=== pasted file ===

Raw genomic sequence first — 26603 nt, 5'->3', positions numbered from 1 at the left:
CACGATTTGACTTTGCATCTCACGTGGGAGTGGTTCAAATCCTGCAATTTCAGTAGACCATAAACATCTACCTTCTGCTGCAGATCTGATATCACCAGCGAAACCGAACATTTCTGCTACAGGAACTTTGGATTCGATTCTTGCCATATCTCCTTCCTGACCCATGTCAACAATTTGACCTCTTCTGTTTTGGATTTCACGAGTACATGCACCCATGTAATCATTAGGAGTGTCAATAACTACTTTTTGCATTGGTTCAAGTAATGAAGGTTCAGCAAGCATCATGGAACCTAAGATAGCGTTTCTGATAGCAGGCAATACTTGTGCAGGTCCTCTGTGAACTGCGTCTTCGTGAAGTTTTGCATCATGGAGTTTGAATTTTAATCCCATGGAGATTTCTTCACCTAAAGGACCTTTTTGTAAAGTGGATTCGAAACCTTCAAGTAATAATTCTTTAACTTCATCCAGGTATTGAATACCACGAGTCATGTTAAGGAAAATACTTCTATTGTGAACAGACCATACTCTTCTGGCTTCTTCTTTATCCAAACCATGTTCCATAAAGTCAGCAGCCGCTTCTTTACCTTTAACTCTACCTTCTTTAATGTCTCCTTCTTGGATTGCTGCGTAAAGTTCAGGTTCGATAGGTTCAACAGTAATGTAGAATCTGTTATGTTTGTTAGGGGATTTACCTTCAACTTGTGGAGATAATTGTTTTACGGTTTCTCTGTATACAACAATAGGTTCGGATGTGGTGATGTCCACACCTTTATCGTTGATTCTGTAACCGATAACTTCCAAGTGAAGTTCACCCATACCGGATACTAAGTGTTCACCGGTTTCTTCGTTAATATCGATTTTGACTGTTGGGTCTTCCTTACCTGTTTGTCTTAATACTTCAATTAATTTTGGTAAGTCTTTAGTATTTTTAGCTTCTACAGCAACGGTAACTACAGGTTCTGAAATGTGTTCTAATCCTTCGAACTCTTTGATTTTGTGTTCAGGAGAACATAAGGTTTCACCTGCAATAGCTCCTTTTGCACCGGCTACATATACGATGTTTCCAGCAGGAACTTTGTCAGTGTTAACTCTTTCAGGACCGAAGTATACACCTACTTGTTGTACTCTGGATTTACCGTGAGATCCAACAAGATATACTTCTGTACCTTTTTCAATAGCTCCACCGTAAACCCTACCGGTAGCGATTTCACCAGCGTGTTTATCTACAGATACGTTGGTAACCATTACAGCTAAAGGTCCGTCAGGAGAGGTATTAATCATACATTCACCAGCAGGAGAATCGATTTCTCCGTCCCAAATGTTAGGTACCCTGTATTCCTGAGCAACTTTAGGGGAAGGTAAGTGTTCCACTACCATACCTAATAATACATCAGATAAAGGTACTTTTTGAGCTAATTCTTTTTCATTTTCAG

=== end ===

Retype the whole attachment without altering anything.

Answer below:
Raw genomic sequence first — 26603 nt, 5'->3', positions numbered from 1 at the left:
CACGATTTGACTTTGCATCTCACGTGGGAGTGGTTCAAATCCTGCAATTTCAGTAGACCATAAACATCTACCTTCTGCTGCAGATCTGATATCACCAGCGAAACCGAACATTTCTGCTACAGGAACTTTGGATTCGATTCTTGCCATATCTCCTTCCTGACCCATGTCAACAATTTGACCTCTTCTGTTTTGGATTTCACGAGTACATGCACCCATGTAATCATTAGGAGTGTCAATAACTACTTTTTGCATTGGTTCAAGTAATGAAGGTTCAGCAAGCATCATGGAACCTAAGATAGCGTTTCTGATAGCAGGCAATACTTGTGCAGGTCCTCTGTGAACTGCGTCTTCGTGAAGTTTTGCATCATGGAGTTTGAATTTTAATCCCATGGAGATTTCTTCACCTAAAGGACCTTTTTGTAAAGTGGATTCGAAACCTTCAAGTAATAATTCTTTAACTTCATCCAGGTATTGAATACCACGAGTCATGTTAAGGAAAATACTTCTATTGTGAACAGACCATACTCTTCTGGCTTCTTCTTTATCCAAACCATGTTCCATAAAGTCAGCAGCCGCTTCTTTACCTTTAACTCTACCTTCTTTAATGTCTCCTTCTTGGATTGCTGCGTAAAGTTCAGGTTCGATAGGTTCAACAGTAATGTAGAATCTGTTATGTTTGTTAGGGGATTTACCTTCAACTTGTGGAGATAATTGTTTTACGGTTTCTCTGTATACAACAATAGGTTCGGATGTGGTGATGTCCACACCTTTATCGTTGATTCTGTAACCGATAACTTCCAAGTGAAGTTCACCCATACCGGATACTAAGTGTTCACCGGTTTCTTCGTTAATATCGATTTTGACTGTTGGGTCTTCCTTACCTGTTTGTCTTAATACTTCAATTAATTTTGGTAAGTCTTTAGTATTTTTAGCTTCTACAGCAACGGTAACTACAGGTTCTGAAATGTGTTCTAATCCTTCGAACTCTTTGATTTTGTGTTCAGGAGAACATAAGGTTTCACCTGCAATAGCTCCTTTTGCACCGGCTACATATACGATGTTTCCAGCAGGAACTTTGTCAGTGTTAACTCTTTCAGGACCGAAGTATACACCTACTTGTTGTACTCTGGATTTACCGTGAGATCCAACAAGATATACTTCTGTACCTTTTTCAATAGCTCCACCGTAAACCCTACCGGTAGCGATTTCACCAGCGTGTTTATCTACAGATACGTTGGTAACCATTACAGCTAAAGGTCCGTCAGGAGAGGTATTAATCATACATTCACCAGCAGGAGAATCGATTTCTCCGTCCCAAATGTTAGGTACCCTGTATTCCTGAGCAACTTTAGGGGAAGGTAAGTGTTCCACTACCATACCTAATAATACATCAGATAAAGGTACTTTTTGAGCTAATTCTTTTTCATTTTCAG